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i'm trying to make my own IAuthorizationFilter attribute class. Basically, each api call has a query string parameter called 'key'. I was going to then decorate any actions that require this, with the simple authorisation attribute.

I was hoping my OnAuthorization(..) method will then just extract the value of the query parameter, if it was provided. If it was, and it's legit, then the user is Authorised. otherwise, they are not.

I'm not sure how to do this in the OnAuthorization(..) method.

Or should I be using an IActionFilter instead?

EDIT: I've added in some code to show what I'm doing...

public void OnAuthorization(AuthorizationContext filterContext)
    if (filterContext == null)
        throw new ArgumentNullException("filterContext");

    ApiKey apiKey = null;
    string queryStringKey = filterContext.HttpContext.Request.QueryString["key"];
    if (!string.IsNullOrEmpty(queryStringKey))
        apiKey = GetApiKey(queryStringKey); // Custom code that checks a dictionary.

    // Do we have a key?
    if (apiKey == null)
        filterContext.Result = new HttpUnauthorizedResult();

    // TODO: Is this key allowed for this domain?

    // All is good, so don't do anything else.
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1 Answer 1

up vote 2 down vote accepted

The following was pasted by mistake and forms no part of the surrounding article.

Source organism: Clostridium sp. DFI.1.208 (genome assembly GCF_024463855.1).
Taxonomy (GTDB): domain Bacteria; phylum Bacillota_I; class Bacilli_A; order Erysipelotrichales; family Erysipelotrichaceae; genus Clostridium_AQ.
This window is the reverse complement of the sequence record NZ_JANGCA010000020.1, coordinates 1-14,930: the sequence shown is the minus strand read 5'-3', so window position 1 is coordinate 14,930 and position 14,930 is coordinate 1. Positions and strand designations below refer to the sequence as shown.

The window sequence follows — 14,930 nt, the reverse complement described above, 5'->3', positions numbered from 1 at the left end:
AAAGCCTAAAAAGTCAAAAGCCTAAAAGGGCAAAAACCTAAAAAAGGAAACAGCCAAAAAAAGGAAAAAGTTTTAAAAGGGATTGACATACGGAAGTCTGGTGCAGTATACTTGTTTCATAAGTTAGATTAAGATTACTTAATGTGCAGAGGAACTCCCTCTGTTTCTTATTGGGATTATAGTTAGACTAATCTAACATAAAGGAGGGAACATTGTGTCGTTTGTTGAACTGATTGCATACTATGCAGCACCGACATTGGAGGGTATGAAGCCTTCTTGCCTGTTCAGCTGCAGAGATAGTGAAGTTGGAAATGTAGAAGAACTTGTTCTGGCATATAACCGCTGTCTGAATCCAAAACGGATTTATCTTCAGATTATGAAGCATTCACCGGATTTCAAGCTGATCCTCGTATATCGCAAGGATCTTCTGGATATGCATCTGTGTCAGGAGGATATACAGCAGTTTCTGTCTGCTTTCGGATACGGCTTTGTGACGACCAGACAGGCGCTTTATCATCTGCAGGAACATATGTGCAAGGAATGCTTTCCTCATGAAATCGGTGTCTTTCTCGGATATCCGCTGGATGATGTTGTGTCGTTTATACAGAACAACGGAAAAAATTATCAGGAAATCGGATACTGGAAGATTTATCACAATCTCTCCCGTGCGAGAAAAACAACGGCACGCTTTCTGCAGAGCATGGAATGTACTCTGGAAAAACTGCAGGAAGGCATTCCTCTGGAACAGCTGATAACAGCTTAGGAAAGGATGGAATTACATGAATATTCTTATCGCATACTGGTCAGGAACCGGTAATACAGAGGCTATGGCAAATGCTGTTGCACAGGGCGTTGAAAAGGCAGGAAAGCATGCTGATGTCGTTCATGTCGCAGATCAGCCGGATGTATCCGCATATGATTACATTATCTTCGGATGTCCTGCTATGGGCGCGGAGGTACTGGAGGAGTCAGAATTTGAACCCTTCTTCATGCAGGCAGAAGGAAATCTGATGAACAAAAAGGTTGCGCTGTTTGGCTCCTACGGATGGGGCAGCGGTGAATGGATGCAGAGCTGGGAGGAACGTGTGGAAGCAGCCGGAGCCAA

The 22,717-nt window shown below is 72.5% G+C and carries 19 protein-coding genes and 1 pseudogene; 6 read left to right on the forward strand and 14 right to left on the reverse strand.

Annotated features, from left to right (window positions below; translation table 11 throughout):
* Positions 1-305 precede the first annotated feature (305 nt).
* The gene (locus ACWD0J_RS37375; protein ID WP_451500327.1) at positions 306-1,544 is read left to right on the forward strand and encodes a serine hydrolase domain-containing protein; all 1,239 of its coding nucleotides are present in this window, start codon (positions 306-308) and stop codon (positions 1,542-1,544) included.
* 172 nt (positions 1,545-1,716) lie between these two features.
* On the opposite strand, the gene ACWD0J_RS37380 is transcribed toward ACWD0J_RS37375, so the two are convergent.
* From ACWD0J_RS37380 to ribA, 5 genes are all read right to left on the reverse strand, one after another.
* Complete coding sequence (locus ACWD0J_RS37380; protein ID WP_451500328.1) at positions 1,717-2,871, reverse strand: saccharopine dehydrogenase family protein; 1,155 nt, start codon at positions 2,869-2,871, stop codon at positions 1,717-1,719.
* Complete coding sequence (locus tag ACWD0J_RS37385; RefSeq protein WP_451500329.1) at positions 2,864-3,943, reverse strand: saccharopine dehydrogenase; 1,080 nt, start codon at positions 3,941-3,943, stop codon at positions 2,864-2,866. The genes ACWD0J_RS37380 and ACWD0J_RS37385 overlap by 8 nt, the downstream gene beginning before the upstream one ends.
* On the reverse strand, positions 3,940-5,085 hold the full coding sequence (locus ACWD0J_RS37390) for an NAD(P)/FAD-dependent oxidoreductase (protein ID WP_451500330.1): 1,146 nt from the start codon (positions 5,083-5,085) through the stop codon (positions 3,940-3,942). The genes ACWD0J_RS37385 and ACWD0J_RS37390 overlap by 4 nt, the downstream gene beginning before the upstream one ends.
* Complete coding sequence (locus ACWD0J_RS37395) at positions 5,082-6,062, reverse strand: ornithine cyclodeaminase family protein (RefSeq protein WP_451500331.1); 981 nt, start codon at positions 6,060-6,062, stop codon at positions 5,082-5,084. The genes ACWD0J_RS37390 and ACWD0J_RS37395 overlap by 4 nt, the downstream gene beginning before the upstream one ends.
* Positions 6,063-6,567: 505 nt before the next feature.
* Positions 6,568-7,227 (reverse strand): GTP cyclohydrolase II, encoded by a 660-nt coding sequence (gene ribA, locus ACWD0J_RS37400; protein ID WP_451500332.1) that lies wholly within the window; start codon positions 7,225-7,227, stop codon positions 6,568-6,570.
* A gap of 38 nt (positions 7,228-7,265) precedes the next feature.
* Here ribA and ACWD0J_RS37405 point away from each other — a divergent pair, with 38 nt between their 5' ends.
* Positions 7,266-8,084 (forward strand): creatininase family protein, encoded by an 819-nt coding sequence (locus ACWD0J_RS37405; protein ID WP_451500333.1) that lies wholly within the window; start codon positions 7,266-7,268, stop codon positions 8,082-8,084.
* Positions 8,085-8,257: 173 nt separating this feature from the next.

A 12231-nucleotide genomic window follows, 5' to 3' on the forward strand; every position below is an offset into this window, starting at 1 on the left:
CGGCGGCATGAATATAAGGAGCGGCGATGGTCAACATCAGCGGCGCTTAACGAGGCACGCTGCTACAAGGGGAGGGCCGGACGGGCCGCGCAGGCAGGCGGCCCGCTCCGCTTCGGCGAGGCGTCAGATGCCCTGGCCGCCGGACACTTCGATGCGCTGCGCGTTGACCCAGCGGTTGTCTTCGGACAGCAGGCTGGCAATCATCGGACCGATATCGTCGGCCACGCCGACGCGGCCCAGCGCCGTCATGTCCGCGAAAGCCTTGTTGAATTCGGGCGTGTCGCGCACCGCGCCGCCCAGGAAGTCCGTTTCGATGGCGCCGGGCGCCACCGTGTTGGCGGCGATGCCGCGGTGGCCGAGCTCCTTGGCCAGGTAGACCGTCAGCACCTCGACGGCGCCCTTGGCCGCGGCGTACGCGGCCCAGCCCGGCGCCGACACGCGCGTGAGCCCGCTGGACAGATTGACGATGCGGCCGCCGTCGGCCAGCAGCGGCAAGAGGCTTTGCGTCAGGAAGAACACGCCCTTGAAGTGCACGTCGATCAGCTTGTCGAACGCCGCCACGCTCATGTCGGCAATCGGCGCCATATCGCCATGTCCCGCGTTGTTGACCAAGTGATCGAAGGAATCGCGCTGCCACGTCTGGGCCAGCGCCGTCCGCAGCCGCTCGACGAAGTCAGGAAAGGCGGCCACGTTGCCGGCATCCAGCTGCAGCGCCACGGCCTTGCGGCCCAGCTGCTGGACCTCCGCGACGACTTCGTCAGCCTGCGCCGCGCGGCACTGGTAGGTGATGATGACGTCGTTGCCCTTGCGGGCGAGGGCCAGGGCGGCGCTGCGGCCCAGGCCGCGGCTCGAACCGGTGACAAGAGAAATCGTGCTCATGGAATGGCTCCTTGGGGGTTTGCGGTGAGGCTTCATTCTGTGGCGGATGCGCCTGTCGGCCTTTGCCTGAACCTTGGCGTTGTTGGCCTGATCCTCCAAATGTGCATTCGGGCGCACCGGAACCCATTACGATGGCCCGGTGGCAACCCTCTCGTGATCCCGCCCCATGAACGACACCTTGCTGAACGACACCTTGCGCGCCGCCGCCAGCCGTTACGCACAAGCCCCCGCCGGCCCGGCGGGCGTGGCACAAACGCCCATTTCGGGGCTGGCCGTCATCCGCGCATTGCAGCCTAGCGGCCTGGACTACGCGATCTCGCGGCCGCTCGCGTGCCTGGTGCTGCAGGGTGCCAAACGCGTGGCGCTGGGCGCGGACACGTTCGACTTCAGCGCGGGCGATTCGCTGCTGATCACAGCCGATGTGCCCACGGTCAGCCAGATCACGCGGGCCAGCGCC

You should be able to inspect the HttpContext.Request.QueryString property of the AuthorizationContext parameter passed to the OnAuthorization method.

To deny access based on the value of the Key querstring value, you can set the Result property of the AuthorizationContext parameter to a non-null value. This can, if you want, be set to an instance of the HttpUnauthorizedResult class.

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what do I need to do to say it's not authorised? filterContext.Result = new HttpUnauthorizedResult(); otherwise, keep everything as default? –  Pure.Krome Sep 12 '09 at 5:07
@Pure.Krome: see my edit to this post. –  David Andres Sep 12 '09 at 5:27
So if the value of the Result property is non-null, then they are denied. Where is this checked/handled? –  Pure.Krome Sep 12 '09 at 5:41
For a given action that has Authorize filter(s) or has a parent Controller with an OnAuthorization override, the Authorize checks are made first. The MVC engine will then proceed to execute the action if and only if none of the Authorize steps have indicated failure (by checking the AuthoriztionContext.Result field you are setting in your code). –  David Andres Sep 12 '09 at 5:59
+1, as in all the examples I could find of custom Auth Filters, no-one actually explained how you allow/deny the request! –  Jon Eastwood Apr 24 '12 at 14:28

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